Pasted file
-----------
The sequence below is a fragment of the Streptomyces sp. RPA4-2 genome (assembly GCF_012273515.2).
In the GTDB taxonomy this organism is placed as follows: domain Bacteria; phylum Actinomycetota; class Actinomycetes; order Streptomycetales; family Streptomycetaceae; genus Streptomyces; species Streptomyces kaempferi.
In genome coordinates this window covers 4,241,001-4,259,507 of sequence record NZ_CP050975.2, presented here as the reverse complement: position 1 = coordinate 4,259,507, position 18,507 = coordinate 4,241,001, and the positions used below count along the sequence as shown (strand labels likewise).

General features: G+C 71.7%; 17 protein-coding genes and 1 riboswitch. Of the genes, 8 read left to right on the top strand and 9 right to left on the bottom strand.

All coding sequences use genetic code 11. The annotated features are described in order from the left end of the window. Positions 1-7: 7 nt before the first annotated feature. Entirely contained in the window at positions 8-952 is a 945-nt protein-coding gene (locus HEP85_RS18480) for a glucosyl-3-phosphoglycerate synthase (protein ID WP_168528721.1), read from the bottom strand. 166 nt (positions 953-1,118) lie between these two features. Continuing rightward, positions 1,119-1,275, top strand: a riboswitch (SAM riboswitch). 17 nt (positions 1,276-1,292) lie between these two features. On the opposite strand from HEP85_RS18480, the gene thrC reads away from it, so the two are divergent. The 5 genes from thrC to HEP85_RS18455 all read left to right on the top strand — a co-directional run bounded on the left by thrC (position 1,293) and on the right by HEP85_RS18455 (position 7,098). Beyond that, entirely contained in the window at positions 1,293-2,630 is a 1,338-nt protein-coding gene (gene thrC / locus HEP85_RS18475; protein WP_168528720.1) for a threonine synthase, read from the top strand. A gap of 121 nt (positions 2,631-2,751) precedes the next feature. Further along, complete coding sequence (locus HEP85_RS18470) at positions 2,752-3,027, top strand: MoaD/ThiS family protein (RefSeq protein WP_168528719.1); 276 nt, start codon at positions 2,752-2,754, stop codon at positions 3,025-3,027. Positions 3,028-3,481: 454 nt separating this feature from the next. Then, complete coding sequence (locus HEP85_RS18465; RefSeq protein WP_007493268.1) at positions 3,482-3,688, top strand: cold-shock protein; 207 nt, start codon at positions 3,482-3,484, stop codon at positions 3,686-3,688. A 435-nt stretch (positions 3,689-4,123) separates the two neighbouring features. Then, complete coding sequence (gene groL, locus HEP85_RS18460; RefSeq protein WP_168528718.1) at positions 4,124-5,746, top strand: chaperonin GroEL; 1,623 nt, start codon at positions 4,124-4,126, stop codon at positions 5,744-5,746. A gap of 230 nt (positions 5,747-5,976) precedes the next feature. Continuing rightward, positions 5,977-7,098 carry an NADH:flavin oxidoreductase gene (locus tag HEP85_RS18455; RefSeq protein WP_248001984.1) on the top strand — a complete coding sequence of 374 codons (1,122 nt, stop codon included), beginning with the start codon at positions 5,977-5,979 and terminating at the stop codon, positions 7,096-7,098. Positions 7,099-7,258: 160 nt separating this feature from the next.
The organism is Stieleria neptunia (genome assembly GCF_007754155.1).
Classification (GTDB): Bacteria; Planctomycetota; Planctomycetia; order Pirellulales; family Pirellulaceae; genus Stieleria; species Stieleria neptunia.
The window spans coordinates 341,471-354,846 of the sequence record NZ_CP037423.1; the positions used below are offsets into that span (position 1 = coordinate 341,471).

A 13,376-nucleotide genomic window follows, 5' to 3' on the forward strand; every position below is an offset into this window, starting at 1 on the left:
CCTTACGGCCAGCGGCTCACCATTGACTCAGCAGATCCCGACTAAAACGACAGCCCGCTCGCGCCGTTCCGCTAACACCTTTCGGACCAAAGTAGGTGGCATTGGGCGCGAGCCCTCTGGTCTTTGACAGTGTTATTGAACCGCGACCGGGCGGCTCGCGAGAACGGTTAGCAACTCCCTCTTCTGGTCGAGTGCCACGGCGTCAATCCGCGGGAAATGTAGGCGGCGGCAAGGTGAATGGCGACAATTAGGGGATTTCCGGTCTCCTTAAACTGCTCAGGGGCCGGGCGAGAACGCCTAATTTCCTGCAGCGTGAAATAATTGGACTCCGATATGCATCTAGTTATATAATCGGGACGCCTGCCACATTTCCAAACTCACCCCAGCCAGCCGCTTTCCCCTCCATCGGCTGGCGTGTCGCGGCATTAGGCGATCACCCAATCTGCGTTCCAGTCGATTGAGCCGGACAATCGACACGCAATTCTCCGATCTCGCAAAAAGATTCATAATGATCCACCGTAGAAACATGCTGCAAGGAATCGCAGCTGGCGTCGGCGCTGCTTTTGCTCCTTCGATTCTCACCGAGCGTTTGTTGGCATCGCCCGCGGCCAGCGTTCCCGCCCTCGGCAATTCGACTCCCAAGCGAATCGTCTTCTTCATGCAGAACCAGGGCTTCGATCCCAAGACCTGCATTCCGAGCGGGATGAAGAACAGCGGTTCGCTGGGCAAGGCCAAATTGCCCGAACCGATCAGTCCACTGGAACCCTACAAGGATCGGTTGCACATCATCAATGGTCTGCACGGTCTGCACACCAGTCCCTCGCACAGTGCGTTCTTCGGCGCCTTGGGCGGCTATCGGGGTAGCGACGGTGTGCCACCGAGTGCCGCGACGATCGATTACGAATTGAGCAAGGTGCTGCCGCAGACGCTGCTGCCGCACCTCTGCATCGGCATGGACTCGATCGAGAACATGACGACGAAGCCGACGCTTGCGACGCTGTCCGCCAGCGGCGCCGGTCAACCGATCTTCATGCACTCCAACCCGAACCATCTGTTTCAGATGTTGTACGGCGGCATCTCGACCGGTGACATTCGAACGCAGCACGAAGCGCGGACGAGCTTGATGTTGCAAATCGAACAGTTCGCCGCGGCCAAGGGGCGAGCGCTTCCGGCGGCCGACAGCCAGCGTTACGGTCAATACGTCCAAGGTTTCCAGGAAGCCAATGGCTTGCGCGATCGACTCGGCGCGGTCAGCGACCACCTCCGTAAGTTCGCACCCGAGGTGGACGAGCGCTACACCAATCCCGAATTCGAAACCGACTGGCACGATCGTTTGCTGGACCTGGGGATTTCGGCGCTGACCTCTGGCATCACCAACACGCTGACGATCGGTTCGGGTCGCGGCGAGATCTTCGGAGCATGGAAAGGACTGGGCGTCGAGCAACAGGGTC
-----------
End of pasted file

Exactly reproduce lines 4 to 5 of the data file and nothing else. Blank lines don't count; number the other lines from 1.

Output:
General features: G+C 71.7%; 17 protein-coding genes and 1 riboswitch. Of the genes, 8 read left to right on the top strand and 9 right to left on the bottom strand.

All coding sequences use genetic code 11. The annotated features are described in order from the left end of the window. Positions 1-7: 7 nt before the first annotated feature. Entirely contained in the window at positions 8-952 is a 945-nt protein-coding gene (locus HEP85_RS18480) for a glucosyl-3-phosphoglycerate synthase (protein ID WP_168528721.1), read from the bottom strand. 166 nt (positions 953-1,118) lie between these two features. Continuing rightward, positions 1,119-1,275, top strand: a riboswitch (SAM riboswitch). 17 nt (positions 1,276-1,292) lie between these two features. On the opposite strand from HEP85_RS18480, the gene thrC reads away from it, so the two are divergent. The 5 genes from thrC to HEP85_RS18455 all read left to right on the top strand — a co-directional run bounded on the left by thrC (position 1,293) and on the right by HEP85_RS18455 (position 7,098). Beyond that, entirely contained in the window at positions 1,293-2,630 is a 1,338-nt protein-coding gene (gene thrC / locus HEP85_RS18475; protein WP_168528720.1) for a threonine synthase, read from the top strand. A gap of 121 nt (positions 2,631-2,751) precedes the next feature. Further along, complete coding sequence (locus HEP85_RS18470) at positions 2,752-3,027, top strand: MoaD/ThiS family protein (RefSeq protein WP_168528719.1); 276 nt, start codon at positions 2,752-2,754, stop codon at positions 3,025-3,027. Positions 3,028-3,481: 454 nt separating this feature from the next. Then, complete coding sequence (locus HEP85_RS18465; RefSeq protein WP_007493268.1) at positions 3,482-3,688, top strand: cold-shock protein; 207 nt, start codon at positions 3,482-3,484, stop codon at positions 3,686-3,688. A 435-nt stretch (positions 3,689-4,123) separates the two neighbouring features. Then, complete coding sequence (gene groL, locus HEP85_RS18460; RefSeq protein WP_168528718.1) at positions 4,124-5,746, top strand: chaperonin GroEL; 1,623 nt, start codon at positions 4,124-4,126, stop codon at positions 5,744-5,746. A gap of 230 nt (positions 5,747-5,976) precedes the next feature. Continuing rightward, positions 5,977-7,098 carry an NADH:flavin oxidoreductase gene (locus tag HEP85_RS18455; RefSeq protein WP_248001984.1) on the top strand — a complete coding sequence of 374 codons (1,122 nt, stop codon included), beginning with the start codon at positions 5,977-5,979 and terminating at the stop codon, positions 7,096-7,098. Positions 7,099-7,258: 160 nt separating this feature from the next.